Illustration by Aamnah Arshad
Illustration by Aamnah Arshad

The day was filled with hope, possibilities and unfound adventure. The sun shone down warmly from the sky and the month of July seemed to have begun with unlimited zeal and energy.

My family, along with a few other families, were going to the beach for a picnic. Initially, more people were to accompany us on this picnic but many people dropped out, some due to the spread of coronavirus, but majority of them were not coming due to the fear of going to the beach in the monsoon, when the sea conditions are rough.

My parents, however, were a different story. They were not worried about us getting coronavirus since we had just recovered from it a month ago. Then, they did not believe that tides rise high in monsoon and the sea was extra dangerous. That was exactly why on that positive day, I found myself in a car filled with blaring music as we made our way to the beach.

The beach was a sight to behold. There was hardly anyone on the beach and it was like our very own private beach. There was a calm breeze, the golden sand was litter free and I could already imagine the tickly feel of it in my feet. To top it all off was the sea, sparkling in the sun, clear and blue. The waves lapped against the shore, making vibrant music with their waves.

What I failed to notice was how close the waves were to the hut and there was only a thin strip of sand showing. Instead, I wondered why no one would want to come to the beach in this beautiful cloudy weather. The sea looked perfect, even better than it did the rest of the year. What I did not know was that the sea can be cruel. It is especially unforgiving in the monsoon.

My friend and I ran towards the sea. Without giving a second glance towards the sand, we went in, feeling the cool water splash around our legs. There were some lifeguards around us and one even warned us about the dangers of the waves. He told us to stay away from the water and play in the sand instead. Unfortunately, we all paid no heed to his warnings and continued doing as we liked. The tide crept in closer, minute by minute and the waves grew stronger.

I was sitting in the sand, the waves lapping around me when a scream alerted me to my senses. I anxiously got up and, to my horror, saw my friend crying uncontrollably. I asked her what happened and she pointed towards the sea.

There, I saw my friend’s older sister bobbing up and down in the water, her arms flailing. There were a few lifeguards diving into the water, attempting to save her. I, however, was not worried. After all, the girl was a great swimmer and she had won many medals in swimming competitions. What I did not know, however, was that she was no match for the rough sea. Swimming in the sea is not easy normally, so few can handle its strong currents when it is at its strongest.

At this point, there was total chaos. No one could think clearly and my friend and the ladies in our group were sobbing hysterically. Suddenly, the lifeguards were back. The girl’s body was in their hands. She was badly injured. No one knew what news the guards were bringing with them yet, but by the look on their faces it didn’t seem to be good. As we later found out, the strong pull of the waves pushed the girl into the rocks anchored in the sea. This led to injuries that even caused her to bleed.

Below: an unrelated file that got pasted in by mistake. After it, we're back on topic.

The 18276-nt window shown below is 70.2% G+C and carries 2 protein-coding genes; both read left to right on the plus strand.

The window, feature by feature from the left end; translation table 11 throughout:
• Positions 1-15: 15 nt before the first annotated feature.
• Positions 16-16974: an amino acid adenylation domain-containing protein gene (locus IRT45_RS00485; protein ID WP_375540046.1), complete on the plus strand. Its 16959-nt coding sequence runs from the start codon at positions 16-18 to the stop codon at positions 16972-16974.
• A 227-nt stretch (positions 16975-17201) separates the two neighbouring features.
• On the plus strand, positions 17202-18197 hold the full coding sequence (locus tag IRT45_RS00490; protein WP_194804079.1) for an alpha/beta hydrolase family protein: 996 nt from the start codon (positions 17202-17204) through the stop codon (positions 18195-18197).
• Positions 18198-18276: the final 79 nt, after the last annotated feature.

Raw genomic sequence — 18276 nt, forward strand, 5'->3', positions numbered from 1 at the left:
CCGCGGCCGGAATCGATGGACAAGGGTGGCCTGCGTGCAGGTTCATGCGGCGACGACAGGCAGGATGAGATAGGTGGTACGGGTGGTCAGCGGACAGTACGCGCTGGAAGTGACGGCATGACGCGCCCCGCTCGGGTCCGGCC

Immediately the lifeguards started to apply some first aid to her and then her father sped away with her to the hospital. We later learnt that if she had stayed in the water for even a few more minutes, she would not have survived. She stayed in the hospital for a few days for treatment and eventually recovered from her injuries. But the incident shook us all so badly that we will now never recover from the fear of the sea during the monsoon.

My dear friends, my family and I learnt a lesson the hard way. Hearing stories like these every monsoon was not enough for us, but I hope hearing my story will be enough to stop you going to the beach in the monsoon. After all, you do not want someone you know to be the victim that is pulled deep into the sea by strong currents. So, stay safe and do not go to the beach for the time being.

Published in Dawn, Young World, August 6th, 2022

Opinion

Editorial

The fall guy
Updated 18 Aug, 2022

The fall guy

Maryam’s public distancing from Miftah over recent fuel price hike is quite uncalled for.
Never-ending scourge
18 Aug, 2022

Never-ending scourge

POLIO eradication efforts in the country appear to have suddenly taken a giant leap backwards. A day after...
Frozen Afghan funds
18 Aug, 2022

Frozen Afghan funds

WITH Afghanistan facing a humanitarian catastrophe and economic collapse, the American decision to not release ...
No end to hostility
Updated 17 Aug, 2022

No end to hostility

It is time for all parties to rise above petty tactics and hostilities for political gains and pull country back from brink.
Deadly accidents
17 Aug, 2022

Deadly accidents

TWO horrific accidents on Tuesday, which resulted in high death tolls, illustrate the dangers people face while ...
New banknote
17 Aug, 2022

New banknote

PAKISTAN has a new currency note to mark the diamond jubilee of independence. The 75-rupee banknote, issued by the...